Watch hawks this fall! Below we’ve assembled some of our favorite articles about some of our favorite hawk watches. You’ll find up-to-date information from local birders, along with maps, directions, bird lists, links, contact information, and detailed descriptions. Each one welcomes visitors.
Yaki and Lipan Points, Grand Canyon National Park
Hawks, eagles, falcons, and the occasional California Condor fly past this pair of hawk watches along the South Rim of the Grand Canyon. Jerry Liguori, the well-known author of three books and many articles on raptor identification and ecology, wrote our profile.
Hawk Hill, Marin Headlands
Located on a hilltop just north of the Golden Gate Bridge, Hawk Hill hosts the largest known concentration of migrating raptors in the Pacific states: 30,000 sightings of 19 raptor species each fall. Allen Fish, director of the Golden Gate Raptor Observatory, wrote our account.
Ashland Nature Center and Hawk Watch, Hockessin
Birders tally 10,000 to 20,000 raptors each fall at this site in northern Delaware. The biggest show happens September 15-25, when hundreds or even thousands of Broad-winged Hawks can cruise past in a day or even a few hours. One day in 2013, more than 7,000 hawks flew by. Joe Sebastiani, coordinator of the hawk watch, wrote our profile.
Florida Keys Hawk Watch, Curry Hammock State Park
This site, which records the largest number of Peregrine Falcons of any North American count site, tallies an average of 15,000 southbound birds a year, only 21 percent of which reverse course when they find themselves confronted with a significant water crossing at the end of the Keys. How many complete the crossing, as writer Mark Hedden points out in this story, is a mystery.
Hawk Ridge Bird Observatory, Duluth
A 315-acre woodland on a bluff overlooking Lake Superior. Tens of thousands of Broad-winged Hawks pass by in September, followed by impressive numbers of Bald Eagles and Red-tailed Hawks in late October, but its claim to fame is the Northern Goshawk. Hawk Ridge hosts the largest concentration of the species in North America. Count interpreter and guide Erik Bruhnke wrote our account.
Bridger Mountains Hawk Watch, Bozeman
Getting to this lofty ridge requires determination (elevation: 8,520 feet), but it’s worth it, since this is the premier location in the lower 48 states for observing migrating Golden Eagles in autumn. Up to 1,800 have been observed in a season, and more than 500 have been tallied in a day. HawkWatch International founder Steve Hoffman wrote our profile.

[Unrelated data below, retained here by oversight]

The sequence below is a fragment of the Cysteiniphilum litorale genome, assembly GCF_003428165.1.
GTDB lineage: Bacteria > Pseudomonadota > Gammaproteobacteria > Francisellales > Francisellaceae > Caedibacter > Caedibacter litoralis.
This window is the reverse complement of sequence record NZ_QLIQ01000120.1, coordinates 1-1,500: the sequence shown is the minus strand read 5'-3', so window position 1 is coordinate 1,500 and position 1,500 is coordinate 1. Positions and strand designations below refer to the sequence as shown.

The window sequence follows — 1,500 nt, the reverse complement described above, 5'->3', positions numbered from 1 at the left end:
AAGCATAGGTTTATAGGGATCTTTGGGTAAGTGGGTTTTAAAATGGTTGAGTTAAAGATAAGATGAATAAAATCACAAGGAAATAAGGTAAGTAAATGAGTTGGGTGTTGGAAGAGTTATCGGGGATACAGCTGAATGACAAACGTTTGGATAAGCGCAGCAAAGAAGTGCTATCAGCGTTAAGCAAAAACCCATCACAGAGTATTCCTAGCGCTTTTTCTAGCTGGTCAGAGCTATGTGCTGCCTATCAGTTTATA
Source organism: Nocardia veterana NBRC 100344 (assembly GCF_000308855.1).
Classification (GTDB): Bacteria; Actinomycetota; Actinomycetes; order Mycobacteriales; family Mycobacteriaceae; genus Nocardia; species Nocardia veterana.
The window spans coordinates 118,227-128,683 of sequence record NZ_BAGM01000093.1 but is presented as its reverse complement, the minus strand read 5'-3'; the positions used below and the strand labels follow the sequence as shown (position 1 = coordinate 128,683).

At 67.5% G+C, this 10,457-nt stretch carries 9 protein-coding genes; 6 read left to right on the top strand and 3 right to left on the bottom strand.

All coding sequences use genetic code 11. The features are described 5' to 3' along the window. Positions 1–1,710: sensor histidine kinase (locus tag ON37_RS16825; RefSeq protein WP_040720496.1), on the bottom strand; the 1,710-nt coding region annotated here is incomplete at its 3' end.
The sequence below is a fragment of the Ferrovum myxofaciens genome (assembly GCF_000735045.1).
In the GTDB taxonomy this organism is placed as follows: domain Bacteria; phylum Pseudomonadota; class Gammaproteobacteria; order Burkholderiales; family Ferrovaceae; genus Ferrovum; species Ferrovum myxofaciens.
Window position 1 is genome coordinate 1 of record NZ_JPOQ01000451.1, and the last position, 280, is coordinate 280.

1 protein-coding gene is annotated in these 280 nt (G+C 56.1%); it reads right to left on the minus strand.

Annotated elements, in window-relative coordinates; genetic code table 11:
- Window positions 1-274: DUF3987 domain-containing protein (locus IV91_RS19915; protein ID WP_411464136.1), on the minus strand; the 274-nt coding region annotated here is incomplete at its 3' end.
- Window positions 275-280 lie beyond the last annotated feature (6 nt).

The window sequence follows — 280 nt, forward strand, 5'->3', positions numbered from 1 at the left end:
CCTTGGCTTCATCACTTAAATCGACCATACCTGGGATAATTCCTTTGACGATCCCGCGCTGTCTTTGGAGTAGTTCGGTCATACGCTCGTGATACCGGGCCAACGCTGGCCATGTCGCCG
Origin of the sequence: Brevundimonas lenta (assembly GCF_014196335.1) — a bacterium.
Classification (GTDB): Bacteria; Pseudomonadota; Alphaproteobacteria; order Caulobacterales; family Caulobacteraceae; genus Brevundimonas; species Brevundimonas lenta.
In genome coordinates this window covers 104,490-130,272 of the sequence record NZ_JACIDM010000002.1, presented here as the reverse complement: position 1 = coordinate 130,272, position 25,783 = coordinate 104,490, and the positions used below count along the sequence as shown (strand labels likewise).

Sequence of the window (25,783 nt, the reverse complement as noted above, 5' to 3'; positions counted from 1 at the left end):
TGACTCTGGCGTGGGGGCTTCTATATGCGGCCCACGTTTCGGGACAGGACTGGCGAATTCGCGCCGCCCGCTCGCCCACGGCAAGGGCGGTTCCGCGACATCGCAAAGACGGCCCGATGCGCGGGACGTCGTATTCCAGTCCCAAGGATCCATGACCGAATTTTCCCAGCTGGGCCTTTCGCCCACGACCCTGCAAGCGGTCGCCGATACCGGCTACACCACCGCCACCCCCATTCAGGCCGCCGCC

Manzano Mountains Hawk Watch
Read what happened when Meg Scherch Peterson, a 58-year-old grandmother, a lone and not very intrepid traveler, and a novice birder, spent a weekend at a windy western hawk watch along the Rocky Mountain migratory flyway. Observers counted 4,248 migrant raptors of 17 species in the season of her visit (fall 2012).
Chestnut Ridge Hawk Watch, Mt. Kisco
A hawk watch north of New York City that regularly tallies the highest counts of any watch site in New York State. The biggest attraction is the Broad-winged Hawk migration in mid- to late September, but good numbers of Sharp-shinned and Cooper’s Hawks come a little later in the season, followed by Red-shouldered Hawks in late October and early November, and Golden Eagles and goshawks from late October through November. Tait Johansson, coordinator of the hawk watch, wrote our account.
Hawk Mountain Sanctuary, Kempton
September sees a procession of Osprey and Bald Eagles. By mid-month, all eyes are trained for Broad-winged Hawks. The peak flight passes between September 12 and 22. Accipiters and falcons take center stage in October, followed by Red-tailed Hawks and Golden Eagles in November and, in December, by Rough-legged Hawks and a second surge of Bald Eagles. Hawk count coordinator Laurie Goodrich wrote our profile.
Corpus Christi Hawk Watch at Hazel Bazemore Park
Located along the Nueces River in the northwest corner of Corpus Christi, Texas, this site hosts the largest concentration of migrating raptors in the United States or Canada each fall. The average count of 720,000 is more than three and a half times that of the second largest site. And since 30 species of diurnal raptors have been recorded over the years, the site can also be called the most diverse. Joel Simon, the coordinator of the hawk watch, wrote our article.
Smith Point Hawk Watch, Smith Point
No place is better for raptor photography than this hawk watch on the shores of Galveston Bay, not far from Anahuac NWR in southeastern Texas. The birds come in low over the tower and often circle around, giving ample opportunity for photos. Hawk watch coordinator Susan A. Heath wrote our account.
And one not to miss in spring…